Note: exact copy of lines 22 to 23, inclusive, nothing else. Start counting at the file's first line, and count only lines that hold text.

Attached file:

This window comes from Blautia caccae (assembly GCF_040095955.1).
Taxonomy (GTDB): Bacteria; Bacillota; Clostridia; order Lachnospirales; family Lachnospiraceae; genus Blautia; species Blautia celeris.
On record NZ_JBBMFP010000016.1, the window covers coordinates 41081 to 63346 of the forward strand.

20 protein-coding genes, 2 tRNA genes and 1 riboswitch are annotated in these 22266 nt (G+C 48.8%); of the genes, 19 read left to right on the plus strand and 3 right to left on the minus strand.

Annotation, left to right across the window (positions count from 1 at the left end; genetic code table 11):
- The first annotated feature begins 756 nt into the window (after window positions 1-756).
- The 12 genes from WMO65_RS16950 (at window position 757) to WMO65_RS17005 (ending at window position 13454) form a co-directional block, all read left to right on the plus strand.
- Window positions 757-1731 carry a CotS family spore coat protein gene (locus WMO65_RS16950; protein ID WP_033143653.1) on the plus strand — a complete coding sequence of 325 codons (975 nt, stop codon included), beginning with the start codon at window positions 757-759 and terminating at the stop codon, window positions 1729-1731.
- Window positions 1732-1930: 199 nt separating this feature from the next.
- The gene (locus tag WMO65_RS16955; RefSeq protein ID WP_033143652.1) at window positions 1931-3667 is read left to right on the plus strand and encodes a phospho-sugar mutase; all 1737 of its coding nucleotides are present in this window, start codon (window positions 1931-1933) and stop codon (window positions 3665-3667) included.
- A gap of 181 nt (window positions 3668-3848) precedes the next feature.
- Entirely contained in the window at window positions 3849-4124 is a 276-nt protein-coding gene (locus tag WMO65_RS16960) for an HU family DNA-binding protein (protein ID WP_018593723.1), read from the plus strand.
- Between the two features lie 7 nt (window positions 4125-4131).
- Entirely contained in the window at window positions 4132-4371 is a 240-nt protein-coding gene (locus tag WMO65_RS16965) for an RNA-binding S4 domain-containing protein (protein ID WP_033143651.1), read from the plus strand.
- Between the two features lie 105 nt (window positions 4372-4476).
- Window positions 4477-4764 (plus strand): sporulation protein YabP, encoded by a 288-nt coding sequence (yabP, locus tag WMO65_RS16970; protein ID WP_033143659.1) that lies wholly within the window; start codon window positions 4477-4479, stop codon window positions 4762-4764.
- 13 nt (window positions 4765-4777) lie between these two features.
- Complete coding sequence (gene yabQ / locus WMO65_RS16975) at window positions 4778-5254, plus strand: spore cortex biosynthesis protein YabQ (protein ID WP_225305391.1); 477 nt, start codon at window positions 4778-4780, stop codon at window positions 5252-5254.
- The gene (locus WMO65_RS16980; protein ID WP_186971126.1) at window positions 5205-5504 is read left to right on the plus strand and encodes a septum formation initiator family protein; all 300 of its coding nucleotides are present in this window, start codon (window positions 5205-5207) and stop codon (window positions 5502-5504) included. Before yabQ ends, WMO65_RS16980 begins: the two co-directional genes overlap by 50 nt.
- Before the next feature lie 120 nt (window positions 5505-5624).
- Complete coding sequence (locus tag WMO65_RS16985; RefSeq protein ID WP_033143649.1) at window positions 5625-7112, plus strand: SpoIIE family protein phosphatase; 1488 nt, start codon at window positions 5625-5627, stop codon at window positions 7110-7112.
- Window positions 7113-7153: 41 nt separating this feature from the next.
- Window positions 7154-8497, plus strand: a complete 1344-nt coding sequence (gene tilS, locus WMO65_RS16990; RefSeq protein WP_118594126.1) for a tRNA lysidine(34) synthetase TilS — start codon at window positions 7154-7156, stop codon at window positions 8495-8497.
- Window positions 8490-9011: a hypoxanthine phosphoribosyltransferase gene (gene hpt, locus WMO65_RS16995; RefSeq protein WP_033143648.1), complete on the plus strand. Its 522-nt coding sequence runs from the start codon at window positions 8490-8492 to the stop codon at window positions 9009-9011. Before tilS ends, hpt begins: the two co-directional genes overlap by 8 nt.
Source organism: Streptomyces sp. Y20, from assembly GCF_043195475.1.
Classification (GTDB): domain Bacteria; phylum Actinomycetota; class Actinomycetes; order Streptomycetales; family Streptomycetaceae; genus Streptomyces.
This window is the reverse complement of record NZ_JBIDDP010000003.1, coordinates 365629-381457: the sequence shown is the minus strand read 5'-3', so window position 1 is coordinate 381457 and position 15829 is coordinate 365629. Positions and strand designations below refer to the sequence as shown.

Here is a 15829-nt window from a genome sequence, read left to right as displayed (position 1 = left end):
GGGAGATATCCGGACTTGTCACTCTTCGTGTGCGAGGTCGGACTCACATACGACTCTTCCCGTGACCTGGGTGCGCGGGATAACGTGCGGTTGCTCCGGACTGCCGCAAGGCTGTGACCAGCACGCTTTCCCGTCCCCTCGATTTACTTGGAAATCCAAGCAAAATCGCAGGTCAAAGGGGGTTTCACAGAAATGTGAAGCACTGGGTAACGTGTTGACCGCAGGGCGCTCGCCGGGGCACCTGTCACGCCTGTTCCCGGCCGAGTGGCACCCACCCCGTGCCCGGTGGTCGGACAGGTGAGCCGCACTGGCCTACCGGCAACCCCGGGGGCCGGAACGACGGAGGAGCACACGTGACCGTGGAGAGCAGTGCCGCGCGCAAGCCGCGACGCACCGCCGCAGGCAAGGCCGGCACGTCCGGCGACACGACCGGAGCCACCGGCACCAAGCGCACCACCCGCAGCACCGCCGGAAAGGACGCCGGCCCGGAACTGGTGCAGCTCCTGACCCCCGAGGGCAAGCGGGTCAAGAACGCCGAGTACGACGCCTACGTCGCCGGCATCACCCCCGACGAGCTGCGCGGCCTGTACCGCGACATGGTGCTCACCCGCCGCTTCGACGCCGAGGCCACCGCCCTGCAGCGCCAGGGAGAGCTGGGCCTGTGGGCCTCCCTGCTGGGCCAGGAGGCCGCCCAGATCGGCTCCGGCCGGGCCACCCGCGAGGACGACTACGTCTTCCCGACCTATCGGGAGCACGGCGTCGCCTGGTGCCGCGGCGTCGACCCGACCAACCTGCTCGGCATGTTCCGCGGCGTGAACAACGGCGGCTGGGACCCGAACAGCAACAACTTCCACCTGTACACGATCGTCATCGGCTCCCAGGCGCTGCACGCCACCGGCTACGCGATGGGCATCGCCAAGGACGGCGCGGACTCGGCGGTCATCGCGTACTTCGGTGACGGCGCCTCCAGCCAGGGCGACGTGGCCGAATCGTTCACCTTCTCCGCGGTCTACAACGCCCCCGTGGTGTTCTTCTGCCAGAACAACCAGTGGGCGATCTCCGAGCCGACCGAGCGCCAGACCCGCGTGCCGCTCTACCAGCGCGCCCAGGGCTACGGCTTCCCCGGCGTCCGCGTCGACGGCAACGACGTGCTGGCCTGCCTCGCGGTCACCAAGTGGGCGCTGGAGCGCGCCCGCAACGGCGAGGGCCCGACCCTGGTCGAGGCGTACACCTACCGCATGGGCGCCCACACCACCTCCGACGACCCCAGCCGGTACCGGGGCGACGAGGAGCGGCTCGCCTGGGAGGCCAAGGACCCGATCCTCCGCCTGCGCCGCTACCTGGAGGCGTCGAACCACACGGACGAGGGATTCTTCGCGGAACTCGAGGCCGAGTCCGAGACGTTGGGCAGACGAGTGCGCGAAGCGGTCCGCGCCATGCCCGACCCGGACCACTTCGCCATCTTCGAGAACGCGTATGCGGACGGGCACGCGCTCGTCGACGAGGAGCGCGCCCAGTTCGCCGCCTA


- Window positions 7113-7153: 41 nt separating this feature from the next.
- Window positions 7154-8497, plus strand: a complete 1344-nt coding sequence (gene tilS, locus WMO65_RS16990; RefSeq protein WP_118594126.1) for a tRNA lysidine(34) synthetase TilS — start codon at window positions 7154-7156, stop codon at window positions 8495-8497.